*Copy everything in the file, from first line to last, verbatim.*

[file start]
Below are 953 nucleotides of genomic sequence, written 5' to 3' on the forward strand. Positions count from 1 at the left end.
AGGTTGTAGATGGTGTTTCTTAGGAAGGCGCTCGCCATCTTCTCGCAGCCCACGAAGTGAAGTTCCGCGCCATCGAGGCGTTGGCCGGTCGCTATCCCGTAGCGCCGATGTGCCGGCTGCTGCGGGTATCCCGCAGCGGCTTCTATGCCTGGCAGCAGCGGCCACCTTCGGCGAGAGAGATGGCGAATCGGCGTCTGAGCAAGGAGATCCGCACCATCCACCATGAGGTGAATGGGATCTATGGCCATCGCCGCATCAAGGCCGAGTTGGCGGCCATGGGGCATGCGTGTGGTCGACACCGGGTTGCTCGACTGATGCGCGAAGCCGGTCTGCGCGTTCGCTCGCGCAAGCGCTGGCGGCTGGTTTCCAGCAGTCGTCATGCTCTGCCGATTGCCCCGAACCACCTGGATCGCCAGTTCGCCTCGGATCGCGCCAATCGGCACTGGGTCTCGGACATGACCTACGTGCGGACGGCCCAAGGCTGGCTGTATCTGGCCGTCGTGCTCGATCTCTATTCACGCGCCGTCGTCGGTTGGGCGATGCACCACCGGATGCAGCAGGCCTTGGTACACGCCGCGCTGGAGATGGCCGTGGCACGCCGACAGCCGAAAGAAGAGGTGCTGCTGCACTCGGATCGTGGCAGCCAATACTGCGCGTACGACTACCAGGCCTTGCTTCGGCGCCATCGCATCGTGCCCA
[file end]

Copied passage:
Below are 953 nucleotides of genomic sequence, written 5' to 3' on the forward strand. Positions count from 1 at the left end.
AGGTTGTAGATGGTGTTTCTTAGGAAGGCGCTCGCCATCTTCTCGCAGCCCACGAAGTGAAGTTCCGCGCCATCGAGGCGTTGGCCGGTCGCTATCCCGTAGCGCCGATGTGCCGGCTGCTGCGGGTATCCCGCAGCGGCTTCTATGCCTGGCAGCAGCGGCCACCTTCGGCGAGAGAGATGGCGAATCGGCGTCTGAGCAAGGAGATCCGCACCATCCACCATGAGGTGAATGGGATCTATGGCCATCGCCGCATCAAGGCCGAGTTGGCGGCCATGGGGCATGCGTGTGGTCGACACCGGGTTGCTCGACTGATGCGCGAAGCCGGTCTGCGCGTTCGCTCGCGCAAGCGCTGGCGGCTGGTTTCCAGCAGTCGTCATGCTCTGCCGATTGCCCCGAACCACCTGGATCGCCAGTTCGCCTCGGATCGCGCCAATCGGCACTGGGTCTCGGACATGACCTACGTGCGGACGGCCCAAGGCTGGCTGTATCTGGCCGTCGTGCTCGATCTCTATTCACGCGCCGTCGTCGGTTGGGCGATGCACCACCGGATGCAGCAGGCCTTGGTACACGCCGCGCTGGAGATGGCCGTGGCACGCCGACAGCCGAAAGAAGAGGTGCTGCTGCACTCGGATCGTGGCAGCCAATACTGCGCGTACGACTACCAGGCCTTGCTTCGGCGCCATCGCATCGTGCCCA